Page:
When you go to Deborah E Harkness’ website, you will find information not only on her All Souls trilogy, but also on Ashmole 782, alchemy and a reading guide. Deborah teaches history of science and medicine specializing in the period from 1400-1700. As such, Deborah is Diana Bishop – our female protagonist.
Diana is not only in Academia, she is also a witch with a few issues. In fact, she is an anti-magic witch and tries to use her magic as little as possible. After discovering a disturbing volume in the Bodleian library, Ashmole 782, her magic seems to be having a will of its own. Ashmole 782 zapped Diana somehow and she banishes the book back to the stacks.
Other creatures like herself (witches) and vampires and daemons have a difficult time believing that she has gotten rid of the book and a time of stalking and persecution begins.
Like Deborah, Professor Matthew de Claremont (our male protagonist) also has an interest in history. In his case it is the history of genetics (among other things) that he researches. Because of the zap, Matthew takes an interest in Diana. Matthew finds himself drawn to Diana, and she to him.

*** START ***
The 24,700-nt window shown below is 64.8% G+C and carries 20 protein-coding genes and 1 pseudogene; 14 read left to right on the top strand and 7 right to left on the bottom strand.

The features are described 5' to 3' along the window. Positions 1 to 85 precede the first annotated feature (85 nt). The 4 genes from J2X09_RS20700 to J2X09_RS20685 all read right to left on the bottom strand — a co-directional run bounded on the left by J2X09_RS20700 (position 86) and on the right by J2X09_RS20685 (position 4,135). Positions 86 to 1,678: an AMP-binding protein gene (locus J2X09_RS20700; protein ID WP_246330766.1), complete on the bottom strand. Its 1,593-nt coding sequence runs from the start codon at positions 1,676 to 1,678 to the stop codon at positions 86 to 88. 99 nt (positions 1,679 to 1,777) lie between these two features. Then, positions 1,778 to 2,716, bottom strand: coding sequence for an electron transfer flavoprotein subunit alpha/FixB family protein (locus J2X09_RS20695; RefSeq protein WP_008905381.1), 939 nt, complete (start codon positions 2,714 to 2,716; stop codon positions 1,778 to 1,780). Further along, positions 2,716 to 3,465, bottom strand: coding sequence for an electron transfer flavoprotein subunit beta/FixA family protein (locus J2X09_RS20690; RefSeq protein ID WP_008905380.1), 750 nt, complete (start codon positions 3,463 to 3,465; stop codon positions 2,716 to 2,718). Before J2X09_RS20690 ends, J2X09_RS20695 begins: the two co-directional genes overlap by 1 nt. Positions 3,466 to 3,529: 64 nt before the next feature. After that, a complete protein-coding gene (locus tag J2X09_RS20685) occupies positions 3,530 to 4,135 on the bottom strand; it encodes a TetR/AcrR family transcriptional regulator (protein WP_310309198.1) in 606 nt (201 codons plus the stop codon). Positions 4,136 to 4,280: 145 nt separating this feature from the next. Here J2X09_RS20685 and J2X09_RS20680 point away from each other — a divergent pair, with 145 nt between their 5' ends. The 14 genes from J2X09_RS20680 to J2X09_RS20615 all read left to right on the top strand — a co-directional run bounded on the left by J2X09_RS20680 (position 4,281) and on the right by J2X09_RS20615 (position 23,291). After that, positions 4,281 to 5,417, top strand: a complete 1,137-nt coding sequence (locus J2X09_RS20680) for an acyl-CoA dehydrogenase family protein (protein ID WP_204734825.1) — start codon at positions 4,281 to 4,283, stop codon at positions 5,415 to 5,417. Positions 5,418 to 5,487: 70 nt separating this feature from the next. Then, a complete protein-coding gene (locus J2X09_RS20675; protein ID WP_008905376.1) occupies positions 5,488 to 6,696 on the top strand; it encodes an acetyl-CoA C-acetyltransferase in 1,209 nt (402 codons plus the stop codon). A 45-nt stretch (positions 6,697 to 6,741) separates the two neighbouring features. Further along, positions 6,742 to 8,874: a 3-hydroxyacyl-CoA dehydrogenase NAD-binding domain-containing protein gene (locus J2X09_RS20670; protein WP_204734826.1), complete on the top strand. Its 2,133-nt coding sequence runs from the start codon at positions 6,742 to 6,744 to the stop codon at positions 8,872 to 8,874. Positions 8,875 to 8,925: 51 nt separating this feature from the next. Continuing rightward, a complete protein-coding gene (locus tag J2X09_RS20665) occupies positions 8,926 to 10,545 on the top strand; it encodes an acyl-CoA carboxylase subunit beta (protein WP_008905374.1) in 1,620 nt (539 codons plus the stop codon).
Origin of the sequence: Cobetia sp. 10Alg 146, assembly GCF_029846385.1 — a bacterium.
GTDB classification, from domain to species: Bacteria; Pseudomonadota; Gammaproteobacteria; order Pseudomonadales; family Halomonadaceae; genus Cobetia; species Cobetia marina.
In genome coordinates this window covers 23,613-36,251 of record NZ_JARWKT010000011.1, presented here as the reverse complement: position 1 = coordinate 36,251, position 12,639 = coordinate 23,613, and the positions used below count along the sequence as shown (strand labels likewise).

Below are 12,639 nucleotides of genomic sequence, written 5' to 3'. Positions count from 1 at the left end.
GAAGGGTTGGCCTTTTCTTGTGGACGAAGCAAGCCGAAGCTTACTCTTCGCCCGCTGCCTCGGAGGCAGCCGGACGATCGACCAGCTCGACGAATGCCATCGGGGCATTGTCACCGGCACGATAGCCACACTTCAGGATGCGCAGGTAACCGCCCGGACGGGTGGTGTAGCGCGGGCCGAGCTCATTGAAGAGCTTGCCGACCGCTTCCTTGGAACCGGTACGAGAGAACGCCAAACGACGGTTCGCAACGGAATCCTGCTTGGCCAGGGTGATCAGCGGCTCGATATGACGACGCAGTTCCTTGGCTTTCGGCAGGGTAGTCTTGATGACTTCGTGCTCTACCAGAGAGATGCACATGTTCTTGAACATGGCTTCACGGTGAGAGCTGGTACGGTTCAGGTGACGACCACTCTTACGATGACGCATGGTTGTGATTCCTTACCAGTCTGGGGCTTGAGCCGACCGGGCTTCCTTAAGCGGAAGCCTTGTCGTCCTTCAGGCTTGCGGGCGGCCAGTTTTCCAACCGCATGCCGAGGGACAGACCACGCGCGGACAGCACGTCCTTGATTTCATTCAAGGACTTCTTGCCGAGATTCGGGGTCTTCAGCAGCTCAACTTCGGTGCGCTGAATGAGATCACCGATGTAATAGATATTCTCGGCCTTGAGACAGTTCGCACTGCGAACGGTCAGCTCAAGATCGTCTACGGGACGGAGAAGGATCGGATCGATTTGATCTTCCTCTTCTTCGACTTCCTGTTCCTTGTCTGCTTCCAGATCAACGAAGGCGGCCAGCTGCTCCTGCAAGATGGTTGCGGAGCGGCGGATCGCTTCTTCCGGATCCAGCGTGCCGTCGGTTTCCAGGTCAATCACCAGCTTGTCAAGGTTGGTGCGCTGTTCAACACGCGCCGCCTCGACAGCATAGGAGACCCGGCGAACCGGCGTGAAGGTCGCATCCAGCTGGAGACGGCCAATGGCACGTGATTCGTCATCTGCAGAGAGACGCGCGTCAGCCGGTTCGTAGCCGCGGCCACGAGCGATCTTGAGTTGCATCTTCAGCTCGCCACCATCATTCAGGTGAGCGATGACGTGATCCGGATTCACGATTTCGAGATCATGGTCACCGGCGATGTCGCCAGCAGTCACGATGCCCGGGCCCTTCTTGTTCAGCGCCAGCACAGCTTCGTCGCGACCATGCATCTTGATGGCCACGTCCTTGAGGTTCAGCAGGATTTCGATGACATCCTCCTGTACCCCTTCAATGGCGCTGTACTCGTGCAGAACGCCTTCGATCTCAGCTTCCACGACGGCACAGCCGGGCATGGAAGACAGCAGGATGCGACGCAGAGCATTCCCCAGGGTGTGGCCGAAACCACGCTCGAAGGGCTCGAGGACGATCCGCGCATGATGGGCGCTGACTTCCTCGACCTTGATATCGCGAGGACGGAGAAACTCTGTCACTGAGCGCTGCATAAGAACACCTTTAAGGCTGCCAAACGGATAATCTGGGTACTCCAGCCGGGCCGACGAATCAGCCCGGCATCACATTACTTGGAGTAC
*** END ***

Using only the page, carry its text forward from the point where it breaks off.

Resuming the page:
I really, really like the fact that A Discovery of Witches stays at Oxford and the Bodleian through a major part of the book. It is highly interesting to read about the feeling of reverence that Deborah has for the library and the important role it plays in society. Words are music and the music of A Discovery of Witches is the kind that enters your soul and leaves you replete.
Diana and Matthew are fun and frustrating characters. In many ways A Discovery of Witches follows the pattern that a great many action and romance books do. The main protagonists are on opposite sides to begin with and through hardship they are brought together and become friends/lovers.
I’ve read complaints about all of the things that I liked about the book – lots of data, frustrating characters, library. Kind of funny really, how different our tastes in books are and how we are drawn to such different facets of them. I would say that this is a non-typical yet typical supernatural story about adventure and identity.